Days in the Welfare office often come and go in a whirlwind and last week was no exception as Sinead Fitzgerald reports.
"We've dealt with a multitude of questions, requests and concerns, from members of the public and our work colleagues and this is all part and parcel of what our highly trained and proficient team are well capable of handling. However sometimes there will be that one communication that will stand out as a unique concern, when your gut instinct prompts you to act with urgency, like the call from a member of the public who was running into difficulty with the management of his donkey.
From our open and honest conversation it transpired that he'd taken on the care of the donkey several years ago at the request of a friend but was unable to provide it with shelter. The donkey was kept on wet ground and its hooves had not been trimmed by a farrier for a considerable time.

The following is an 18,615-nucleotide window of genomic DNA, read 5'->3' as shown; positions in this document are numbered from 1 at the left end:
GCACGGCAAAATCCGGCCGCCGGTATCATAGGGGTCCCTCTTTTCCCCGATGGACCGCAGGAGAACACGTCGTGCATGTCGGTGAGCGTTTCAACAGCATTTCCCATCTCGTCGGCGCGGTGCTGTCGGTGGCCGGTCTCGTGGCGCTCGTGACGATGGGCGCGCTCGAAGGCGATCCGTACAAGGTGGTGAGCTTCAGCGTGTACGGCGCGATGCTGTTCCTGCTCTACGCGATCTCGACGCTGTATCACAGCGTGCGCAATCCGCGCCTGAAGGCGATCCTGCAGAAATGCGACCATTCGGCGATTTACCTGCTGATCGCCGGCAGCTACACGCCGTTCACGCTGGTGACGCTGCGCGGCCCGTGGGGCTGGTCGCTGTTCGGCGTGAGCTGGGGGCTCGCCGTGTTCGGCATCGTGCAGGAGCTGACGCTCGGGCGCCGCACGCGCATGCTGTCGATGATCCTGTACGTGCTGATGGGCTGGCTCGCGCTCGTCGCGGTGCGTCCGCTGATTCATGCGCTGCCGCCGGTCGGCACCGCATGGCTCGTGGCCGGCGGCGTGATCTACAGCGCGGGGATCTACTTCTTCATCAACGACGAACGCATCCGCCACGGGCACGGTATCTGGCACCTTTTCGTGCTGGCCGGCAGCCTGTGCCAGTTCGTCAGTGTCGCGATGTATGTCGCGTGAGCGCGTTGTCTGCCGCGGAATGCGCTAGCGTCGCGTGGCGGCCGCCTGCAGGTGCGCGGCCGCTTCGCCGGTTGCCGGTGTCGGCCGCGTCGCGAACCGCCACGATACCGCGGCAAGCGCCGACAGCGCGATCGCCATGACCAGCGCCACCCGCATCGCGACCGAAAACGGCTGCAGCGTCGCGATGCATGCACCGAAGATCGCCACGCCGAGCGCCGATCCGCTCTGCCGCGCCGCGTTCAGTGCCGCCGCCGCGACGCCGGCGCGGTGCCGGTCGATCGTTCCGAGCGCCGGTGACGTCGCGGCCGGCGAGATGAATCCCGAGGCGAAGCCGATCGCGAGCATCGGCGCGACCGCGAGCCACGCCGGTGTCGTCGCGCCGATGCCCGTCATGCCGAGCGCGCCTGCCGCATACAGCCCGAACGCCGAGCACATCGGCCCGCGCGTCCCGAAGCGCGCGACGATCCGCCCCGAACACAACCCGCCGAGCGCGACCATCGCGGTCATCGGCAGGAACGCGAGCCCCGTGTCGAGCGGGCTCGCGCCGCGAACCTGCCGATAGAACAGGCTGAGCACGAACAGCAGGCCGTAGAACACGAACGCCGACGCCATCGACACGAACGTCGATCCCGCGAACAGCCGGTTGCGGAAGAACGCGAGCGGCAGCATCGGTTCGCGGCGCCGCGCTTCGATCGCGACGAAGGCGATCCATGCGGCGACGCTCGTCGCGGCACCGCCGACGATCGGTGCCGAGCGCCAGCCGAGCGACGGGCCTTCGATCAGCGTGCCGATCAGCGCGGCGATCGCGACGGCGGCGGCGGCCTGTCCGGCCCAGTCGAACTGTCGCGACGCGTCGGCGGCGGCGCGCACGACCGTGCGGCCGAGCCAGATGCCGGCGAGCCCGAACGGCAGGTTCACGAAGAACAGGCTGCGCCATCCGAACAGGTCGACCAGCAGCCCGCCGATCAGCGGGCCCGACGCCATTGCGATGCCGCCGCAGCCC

The following day Eugene went to see this donkey and, noting his plight, was soon was on his way back to the sanctuary with a wet and bewildered donkey on board. Little did the donkey who we have called Neeson know that his life would be changing forever that day.
Earlier that same day we responded to a call about 22 donkeys in a field with no apparent sign of grazing or forage. Eugene went out to locate the donkeys but surprisingly they were not longer there. Evidence around the gate showed recent ground movement so it would appear that this group of
donkeys have been moved on. For better or worse it's unknown at this moment in time, but we'll keep them on our radar to see if they re-appear."